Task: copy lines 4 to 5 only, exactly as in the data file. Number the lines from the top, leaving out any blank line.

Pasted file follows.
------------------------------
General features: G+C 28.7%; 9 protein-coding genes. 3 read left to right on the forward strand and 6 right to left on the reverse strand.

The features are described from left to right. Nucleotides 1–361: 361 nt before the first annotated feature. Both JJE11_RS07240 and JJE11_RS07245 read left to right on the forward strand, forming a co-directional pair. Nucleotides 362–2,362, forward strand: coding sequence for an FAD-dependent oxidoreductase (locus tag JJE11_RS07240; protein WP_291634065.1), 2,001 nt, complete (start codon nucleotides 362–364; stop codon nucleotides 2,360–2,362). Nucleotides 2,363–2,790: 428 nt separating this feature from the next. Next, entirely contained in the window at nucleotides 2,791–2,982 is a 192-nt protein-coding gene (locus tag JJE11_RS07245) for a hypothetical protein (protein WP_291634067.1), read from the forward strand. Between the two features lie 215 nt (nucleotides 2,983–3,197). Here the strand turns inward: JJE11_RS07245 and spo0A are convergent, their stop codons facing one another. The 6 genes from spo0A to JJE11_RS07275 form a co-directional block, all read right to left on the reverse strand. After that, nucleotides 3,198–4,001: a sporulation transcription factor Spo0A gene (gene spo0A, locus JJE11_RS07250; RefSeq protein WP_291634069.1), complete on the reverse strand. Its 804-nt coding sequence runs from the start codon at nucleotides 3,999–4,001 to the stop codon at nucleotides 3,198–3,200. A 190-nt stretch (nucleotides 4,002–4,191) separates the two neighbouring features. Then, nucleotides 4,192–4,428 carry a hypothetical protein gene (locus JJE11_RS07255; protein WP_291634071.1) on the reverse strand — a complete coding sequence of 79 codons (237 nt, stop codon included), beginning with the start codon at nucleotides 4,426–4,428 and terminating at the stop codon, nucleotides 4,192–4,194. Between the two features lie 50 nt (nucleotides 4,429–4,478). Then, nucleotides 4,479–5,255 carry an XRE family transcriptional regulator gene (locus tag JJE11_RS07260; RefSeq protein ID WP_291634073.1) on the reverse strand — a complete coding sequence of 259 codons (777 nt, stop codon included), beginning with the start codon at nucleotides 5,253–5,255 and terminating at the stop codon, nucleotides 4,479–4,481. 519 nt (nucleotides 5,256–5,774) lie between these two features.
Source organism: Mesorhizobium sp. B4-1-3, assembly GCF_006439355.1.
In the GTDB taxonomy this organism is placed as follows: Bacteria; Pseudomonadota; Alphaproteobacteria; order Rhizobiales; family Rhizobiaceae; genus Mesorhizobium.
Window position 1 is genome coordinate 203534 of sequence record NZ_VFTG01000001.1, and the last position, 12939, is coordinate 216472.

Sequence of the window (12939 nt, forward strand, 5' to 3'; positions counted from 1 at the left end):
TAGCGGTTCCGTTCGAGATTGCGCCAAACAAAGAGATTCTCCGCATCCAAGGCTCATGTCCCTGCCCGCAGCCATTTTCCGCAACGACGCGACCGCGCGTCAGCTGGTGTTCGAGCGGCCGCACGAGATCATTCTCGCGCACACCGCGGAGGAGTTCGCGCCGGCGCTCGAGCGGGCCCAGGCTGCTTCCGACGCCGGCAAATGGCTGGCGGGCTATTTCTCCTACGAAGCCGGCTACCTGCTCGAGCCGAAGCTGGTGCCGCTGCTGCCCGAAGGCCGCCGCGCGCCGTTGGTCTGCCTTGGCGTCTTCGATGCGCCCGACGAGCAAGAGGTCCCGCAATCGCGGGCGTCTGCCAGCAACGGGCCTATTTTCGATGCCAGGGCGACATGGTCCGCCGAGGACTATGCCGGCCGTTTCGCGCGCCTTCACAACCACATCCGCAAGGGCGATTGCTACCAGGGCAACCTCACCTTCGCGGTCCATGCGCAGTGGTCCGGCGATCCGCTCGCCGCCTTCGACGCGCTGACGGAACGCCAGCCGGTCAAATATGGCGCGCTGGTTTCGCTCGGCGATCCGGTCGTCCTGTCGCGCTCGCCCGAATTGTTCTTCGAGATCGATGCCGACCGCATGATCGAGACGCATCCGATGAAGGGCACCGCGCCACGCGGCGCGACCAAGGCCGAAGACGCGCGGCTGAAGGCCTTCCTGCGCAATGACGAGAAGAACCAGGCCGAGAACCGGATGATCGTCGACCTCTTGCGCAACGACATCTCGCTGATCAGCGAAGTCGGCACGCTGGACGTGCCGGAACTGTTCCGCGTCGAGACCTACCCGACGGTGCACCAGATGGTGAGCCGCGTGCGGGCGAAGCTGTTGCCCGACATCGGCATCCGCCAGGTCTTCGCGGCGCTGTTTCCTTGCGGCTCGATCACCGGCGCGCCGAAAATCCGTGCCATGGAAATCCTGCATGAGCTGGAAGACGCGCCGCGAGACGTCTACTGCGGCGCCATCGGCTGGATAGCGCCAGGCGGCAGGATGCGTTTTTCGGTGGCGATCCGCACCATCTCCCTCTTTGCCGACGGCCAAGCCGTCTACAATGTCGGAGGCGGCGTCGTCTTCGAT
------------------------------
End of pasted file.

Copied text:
In the GTDB taxonomy this organism is placed as follows: Bacteria; Pseudomonadota; Alphaproteobacteria; order Rhizobiales; family Rhizobiaceae; genus Mesorhizobium.
Window position 1 is genome coordinate 203534 of sequence record NZ_VFTG01000001.1, and the last position, 12939, is coordinate 216472.